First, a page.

Musically Yogic with Jason Morris

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Jason Morris, the 2013 MetroStar 1st Runner Up, returned to the Metropolitan Room with encore performances of his acclaimed new show, MUSICALLY YOGIC

Although this show closed at the Metropolitan Room, with cabaret the show is never really over, is it? Which is a good thing because Jason Morris should come back soon. Backed by no less than five extraordinary singers: Tanya Holt, Gretchen Reinhagen, Jackie Krystel, Wendy Anne Russell, and Kathleen Stuart, Morris is a singer unafraid to shout it out. Tracy Stark, serving as Musical Director pulls every ounce of life out of these folks. Matt Scharfglass on bass and Jeff Roberts on drums are a fantastic addition to the company.

On the evening I saw Mr. Morris it took him some time to get going. Part of this reason may be the designated hook for the evening, which is Yoga. One hopes he is now over that – and it is a personal wonder of mine why people insist on imposing themes on cabaret acts. This is slightly different from finding a theme in my book. Collecting songs and finding their connecting elements is not the same as picking a glass slipper of a theme and trying to wedge your foot into it. Mr. Morris spent a lot of time talking to us about Yoga – he is an instructor of note – and encouraging us to “breath and let go” when it appeared he was not taking his own advice in that department.

That being said, when Morris lands on the stage he is clearly in his element. Mr. Morris shares a lot of himself during the evening and told us that he is returning to the stage after some time away. This was evident in some of the numbers, Baby Mine (from Dumbo, written by Frank Churchill and Ned Washington) where his vocal gymnastics washed the life out of a song no one should mess with. In other numbers, however, Morris shines – in particular Will You Be There (Michael Jackson) and Mr. Tanner (Harry Chapin).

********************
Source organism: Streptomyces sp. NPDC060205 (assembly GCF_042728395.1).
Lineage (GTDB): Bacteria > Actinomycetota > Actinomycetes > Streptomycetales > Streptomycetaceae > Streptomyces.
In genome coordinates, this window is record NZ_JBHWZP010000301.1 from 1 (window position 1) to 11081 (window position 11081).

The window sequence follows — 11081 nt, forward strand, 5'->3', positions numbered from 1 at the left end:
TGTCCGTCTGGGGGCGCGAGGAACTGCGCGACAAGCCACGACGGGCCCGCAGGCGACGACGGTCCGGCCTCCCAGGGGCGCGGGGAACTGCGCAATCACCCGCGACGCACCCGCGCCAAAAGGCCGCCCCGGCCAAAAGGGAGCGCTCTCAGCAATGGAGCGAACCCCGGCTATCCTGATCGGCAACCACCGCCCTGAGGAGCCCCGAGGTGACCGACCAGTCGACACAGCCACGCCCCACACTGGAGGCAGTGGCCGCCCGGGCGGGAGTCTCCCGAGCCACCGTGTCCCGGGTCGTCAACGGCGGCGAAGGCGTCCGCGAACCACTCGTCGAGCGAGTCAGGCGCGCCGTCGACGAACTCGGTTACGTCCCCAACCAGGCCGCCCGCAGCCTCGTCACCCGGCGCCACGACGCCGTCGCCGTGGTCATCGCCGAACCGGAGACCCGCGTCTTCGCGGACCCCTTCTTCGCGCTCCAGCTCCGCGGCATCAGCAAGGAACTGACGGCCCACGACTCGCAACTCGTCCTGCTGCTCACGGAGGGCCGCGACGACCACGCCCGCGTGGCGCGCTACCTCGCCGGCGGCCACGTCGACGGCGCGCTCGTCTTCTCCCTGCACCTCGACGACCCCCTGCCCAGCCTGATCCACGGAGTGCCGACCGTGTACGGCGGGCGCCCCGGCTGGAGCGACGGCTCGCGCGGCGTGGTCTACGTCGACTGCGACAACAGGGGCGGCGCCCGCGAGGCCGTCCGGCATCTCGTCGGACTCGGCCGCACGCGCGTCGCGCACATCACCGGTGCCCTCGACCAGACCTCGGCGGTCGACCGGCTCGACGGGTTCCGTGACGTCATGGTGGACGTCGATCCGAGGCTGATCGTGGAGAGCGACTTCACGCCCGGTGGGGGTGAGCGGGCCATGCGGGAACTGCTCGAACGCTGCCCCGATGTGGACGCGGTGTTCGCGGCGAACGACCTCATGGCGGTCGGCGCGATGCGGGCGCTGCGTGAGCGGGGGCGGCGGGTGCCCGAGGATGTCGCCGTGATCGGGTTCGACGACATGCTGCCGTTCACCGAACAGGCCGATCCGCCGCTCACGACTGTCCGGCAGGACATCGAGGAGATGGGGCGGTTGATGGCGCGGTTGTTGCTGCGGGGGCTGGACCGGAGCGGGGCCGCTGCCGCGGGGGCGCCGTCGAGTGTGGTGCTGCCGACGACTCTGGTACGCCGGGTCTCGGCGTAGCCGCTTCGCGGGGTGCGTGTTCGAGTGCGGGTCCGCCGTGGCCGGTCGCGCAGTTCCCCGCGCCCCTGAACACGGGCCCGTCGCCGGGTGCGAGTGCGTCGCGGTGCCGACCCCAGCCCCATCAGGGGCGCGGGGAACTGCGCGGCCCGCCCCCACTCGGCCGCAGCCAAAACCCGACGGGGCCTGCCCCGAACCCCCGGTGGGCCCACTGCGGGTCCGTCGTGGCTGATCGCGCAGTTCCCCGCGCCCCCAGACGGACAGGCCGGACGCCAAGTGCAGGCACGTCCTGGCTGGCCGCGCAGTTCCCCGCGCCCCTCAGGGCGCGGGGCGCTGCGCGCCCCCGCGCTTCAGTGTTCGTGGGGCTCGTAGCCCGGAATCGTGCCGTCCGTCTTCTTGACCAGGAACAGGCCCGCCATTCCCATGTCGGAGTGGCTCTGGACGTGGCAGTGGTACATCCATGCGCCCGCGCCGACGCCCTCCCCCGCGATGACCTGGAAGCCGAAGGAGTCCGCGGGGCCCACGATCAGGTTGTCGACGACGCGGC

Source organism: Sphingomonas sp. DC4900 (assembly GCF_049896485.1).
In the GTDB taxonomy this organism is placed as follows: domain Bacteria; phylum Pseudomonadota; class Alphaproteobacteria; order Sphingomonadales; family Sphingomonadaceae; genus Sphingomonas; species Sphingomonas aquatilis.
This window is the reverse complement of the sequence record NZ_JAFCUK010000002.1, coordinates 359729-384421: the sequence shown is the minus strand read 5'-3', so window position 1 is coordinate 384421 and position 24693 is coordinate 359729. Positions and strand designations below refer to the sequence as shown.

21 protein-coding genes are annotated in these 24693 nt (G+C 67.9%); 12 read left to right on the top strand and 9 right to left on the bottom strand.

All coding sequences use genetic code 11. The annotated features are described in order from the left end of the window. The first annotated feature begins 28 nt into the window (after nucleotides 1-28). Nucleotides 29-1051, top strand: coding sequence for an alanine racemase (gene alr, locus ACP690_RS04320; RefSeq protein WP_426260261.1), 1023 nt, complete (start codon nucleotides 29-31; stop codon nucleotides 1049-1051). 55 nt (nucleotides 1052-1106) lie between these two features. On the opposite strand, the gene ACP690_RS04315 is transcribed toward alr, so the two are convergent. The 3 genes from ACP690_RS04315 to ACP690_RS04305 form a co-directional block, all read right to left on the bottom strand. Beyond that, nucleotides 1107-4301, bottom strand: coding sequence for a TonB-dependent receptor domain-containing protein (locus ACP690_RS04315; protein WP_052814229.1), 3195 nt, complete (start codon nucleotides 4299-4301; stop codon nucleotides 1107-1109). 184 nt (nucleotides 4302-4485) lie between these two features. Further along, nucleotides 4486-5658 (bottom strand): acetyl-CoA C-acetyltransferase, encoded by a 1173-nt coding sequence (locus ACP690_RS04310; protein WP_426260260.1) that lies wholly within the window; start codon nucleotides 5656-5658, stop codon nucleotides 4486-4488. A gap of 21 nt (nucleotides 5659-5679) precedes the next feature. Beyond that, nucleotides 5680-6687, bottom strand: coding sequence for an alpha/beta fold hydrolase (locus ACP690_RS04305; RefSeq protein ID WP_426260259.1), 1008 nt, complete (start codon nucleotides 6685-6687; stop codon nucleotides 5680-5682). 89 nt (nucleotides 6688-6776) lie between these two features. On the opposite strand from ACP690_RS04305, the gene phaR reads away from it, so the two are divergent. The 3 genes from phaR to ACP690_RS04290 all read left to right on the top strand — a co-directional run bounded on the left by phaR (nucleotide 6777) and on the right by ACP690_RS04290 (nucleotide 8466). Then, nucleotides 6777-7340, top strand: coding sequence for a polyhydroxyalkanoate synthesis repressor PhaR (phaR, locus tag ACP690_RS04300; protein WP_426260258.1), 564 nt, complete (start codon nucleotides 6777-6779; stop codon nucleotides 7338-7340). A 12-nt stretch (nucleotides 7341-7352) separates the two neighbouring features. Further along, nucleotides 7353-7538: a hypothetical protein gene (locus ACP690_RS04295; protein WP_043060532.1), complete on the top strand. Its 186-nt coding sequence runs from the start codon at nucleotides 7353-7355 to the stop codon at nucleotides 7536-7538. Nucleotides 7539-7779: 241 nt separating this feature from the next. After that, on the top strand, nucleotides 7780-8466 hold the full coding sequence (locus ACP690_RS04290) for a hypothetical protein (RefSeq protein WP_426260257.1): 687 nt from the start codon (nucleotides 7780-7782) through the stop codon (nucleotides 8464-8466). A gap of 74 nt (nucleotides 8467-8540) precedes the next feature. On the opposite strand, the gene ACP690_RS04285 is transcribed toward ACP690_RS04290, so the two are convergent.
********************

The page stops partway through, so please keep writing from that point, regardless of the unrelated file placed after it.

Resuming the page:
On the technical side, the glorious women out powered Mr. Morris and then some. As well, Morris seemed a little down. The house was small in number, and it bothered him. I get that. I once had to perform a one-person show for an audience of one. The performer’s responsibility, however, is to lead us, however many, into rejoicing. Morris did create inspiring moments, but we could have used a few more. And so could he.

I look forward to seeing Jason Morris again, and I hope he will jettison everything that puts distance between him and the music that he loves. Remove it all and just sing. Keep it simple. As he himself suggests– let everything go and be with the music. It is the more daring move, and a person has to be willing to be very vulnerable to pull it off. But I have seen it done, and the magic is worth it.

Tulis McCall

Author: Tulis McCall

For my money, the theatre is up there in the ten top reasons to be human. I leave my home and go sit in a dark room with complete strangers and watch actors do their stuff because I want to be inspired. I’m asking to be involved. I’m volunteering to be led down any old path they choose as long as they don’t let go of my hand. And if I see a show, and it is NOT so very good – I will try to divert you, because I don’t want you to come to the temple when the preaching isn’t up to snuff. I will bar the door, I will swing from rafters, I will yell FIRE just to set your feet on a path that does not lead to disappointment. Do something different with your evening I will say. Save your money for dinner with a friend you haven’t seen in months because you are too frigging busy. Go take a walk with your dog or your child or your significant other. Go to bed early, I will say. Don’t come to the theatre when it is less than it can be. I’m an usher snob, and that’s all there is to it.

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